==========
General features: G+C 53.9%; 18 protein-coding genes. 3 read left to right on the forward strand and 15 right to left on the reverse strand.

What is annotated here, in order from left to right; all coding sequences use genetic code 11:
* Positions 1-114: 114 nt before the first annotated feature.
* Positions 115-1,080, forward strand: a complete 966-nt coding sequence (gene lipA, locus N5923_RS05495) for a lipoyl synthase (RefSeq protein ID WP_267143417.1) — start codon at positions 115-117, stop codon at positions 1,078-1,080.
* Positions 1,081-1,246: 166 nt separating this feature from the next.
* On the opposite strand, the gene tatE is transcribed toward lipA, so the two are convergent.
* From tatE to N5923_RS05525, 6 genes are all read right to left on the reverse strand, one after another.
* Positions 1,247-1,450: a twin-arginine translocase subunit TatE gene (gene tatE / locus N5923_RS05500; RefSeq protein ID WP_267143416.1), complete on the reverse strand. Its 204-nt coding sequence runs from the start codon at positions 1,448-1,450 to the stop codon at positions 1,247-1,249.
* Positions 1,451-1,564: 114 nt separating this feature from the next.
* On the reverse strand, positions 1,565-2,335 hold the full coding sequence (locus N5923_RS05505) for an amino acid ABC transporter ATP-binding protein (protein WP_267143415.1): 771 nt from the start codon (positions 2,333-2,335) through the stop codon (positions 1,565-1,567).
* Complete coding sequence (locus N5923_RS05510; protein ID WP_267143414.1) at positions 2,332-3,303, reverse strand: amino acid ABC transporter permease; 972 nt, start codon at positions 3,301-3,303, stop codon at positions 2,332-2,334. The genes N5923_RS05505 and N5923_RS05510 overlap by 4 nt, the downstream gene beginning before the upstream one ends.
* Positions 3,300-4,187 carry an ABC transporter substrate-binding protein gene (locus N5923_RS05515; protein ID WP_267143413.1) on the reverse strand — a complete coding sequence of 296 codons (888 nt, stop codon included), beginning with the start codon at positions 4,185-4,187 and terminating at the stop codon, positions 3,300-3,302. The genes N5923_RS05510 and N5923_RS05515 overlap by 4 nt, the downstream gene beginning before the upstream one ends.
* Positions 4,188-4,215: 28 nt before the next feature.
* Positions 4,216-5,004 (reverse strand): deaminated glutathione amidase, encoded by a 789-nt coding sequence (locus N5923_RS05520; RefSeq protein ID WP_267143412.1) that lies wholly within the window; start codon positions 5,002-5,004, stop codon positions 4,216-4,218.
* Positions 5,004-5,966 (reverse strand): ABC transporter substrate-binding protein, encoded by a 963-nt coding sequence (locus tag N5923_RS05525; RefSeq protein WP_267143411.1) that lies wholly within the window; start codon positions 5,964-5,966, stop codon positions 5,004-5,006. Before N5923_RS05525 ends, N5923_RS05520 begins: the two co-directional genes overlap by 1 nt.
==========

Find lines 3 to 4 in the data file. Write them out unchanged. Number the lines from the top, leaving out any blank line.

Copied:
* Positions 1-114: 114 nt before the first annotated feature.
* Positions 115-1,080, forward strand: a complete 966-nt coding sequence (gene lipA, locus N5923_RS05495) for a lipoyl synthase (RefSeq protein ID WP_267143417.1) — start codon at positions 115-117, stop codon at positions 1,078-1,080.